Pre-trip: When we think of tea, we often think of fancy British gentlemen with funny accents in powdered wigs sipping the stuff out of a cup gingerly placed on a delicate little saucer. I mean at least I do. This cliché and insulting thought aside, I was intrigued to see what role tea played in the daily lives of average Englishmen and women in the present day. Tea has, after all, been culturally associated with the British since the early days of colonialism. Our split from the Crown in the eighteenth century was exacerbated thanks to a taxation on the stuff. And in recent years, tea has started to make a more pronounced appearance in American coffee shops and supermarkets. From America, to the Middle East, and over to the Far East, tea has become a staple drink of the local populations. It seems that Britain is the tea drinking capital of the world, and its impacts on the beverage, and those that have chosen to adopt it, radiates out further and further with the passage of time.

Post-trip: I was taken aback by how much Earl Grey tea they drink! I am by no means a tea connoisseur, but personally, I prefer Red Label tea, an Indian variant of tea which is produced by what is actually a British company by the name of Brooke Bond. Nevertheless, I did not mind drinking Earl Grey tea. I certainly preferred it to coffee, which Americans consume by the gallon. There were also many wonderful little tea shops right along High Street Kensington that I would visit during some of the evenings. I also made liberal use of the kettle in my hotel room. Truth is, one of my favorite moments of the trip was when we went to the Orangery at Kensington Palace for tea time. Growing up, my family would always have tea and biscuits at around 5 PM, and we would sit around in our living room and talk as we sipped it. But I had never attended a proper tea “party,” where I was served tea and had to dress up formally. It was memorable and enjoyable, and something tells me that similar variants of it will begin to catch on here in the US in a few short years.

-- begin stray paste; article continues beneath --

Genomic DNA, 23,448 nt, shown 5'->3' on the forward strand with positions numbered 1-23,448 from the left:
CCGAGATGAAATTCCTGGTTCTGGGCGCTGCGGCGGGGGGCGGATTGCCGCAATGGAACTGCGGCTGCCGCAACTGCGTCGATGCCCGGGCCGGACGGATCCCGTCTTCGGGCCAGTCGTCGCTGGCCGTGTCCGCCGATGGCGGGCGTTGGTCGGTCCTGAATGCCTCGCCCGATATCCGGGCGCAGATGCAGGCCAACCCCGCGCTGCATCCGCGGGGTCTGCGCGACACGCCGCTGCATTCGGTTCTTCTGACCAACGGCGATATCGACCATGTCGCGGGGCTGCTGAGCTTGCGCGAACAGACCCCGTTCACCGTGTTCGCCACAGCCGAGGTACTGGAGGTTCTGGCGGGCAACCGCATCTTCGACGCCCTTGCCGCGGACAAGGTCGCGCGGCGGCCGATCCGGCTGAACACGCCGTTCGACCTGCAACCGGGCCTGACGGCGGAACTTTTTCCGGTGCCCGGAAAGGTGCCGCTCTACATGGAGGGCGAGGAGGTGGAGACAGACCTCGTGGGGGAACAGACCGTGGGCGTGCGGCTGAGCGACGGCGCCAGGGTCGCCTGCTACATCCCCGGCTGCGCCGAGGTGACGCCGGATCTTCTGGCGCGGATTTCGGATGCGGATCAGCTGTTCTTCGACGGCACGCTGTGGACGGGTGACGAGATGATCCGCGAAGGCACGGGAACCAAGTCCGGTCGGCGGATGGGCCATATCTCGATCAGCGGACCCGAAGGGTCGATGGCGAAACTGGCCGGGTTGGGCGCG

I await that glorious day.


  • “Food and Drink.” Elegant Breakfasts, Lunches & Teas At Kensington Palace’s Orangery. Web. 23 Jan. 2016. <>.

Pre-trip Artifact – Shakespeare’s Hometown

Who: William Shakespeare

What: Shakespeare’s home, grave, and the Royal Shakespeare Theatre

Where: Stratford Upon Avon

When: Early 16th century

Why: He is one of the most recognizable entertainers to have ever lived…and I got to see his house.


Shakespeare and I.

Pre-trip: What is there to say about Shakespeare? I have grown up hearing about the man. He is a legend, not merely in a linguistic sense, but in a cultural one. He reshaped the way we think about ourselves. He reshaped the way we tell our stories. I must say, I was eager to see his house, not merely because it belonged to William freaking Shakespeare, but because a little over 30 years ago, my mother went with her parents and saw it. They took a picture of it from the outside, and I wanted to do the same to see how it had changed as time had passed. And while I could not upload her photograph of it on this, when I compared hers to mines, the house appeared nearly identical. Shakespeare has achieved a state timelessness, as has everything he left behind.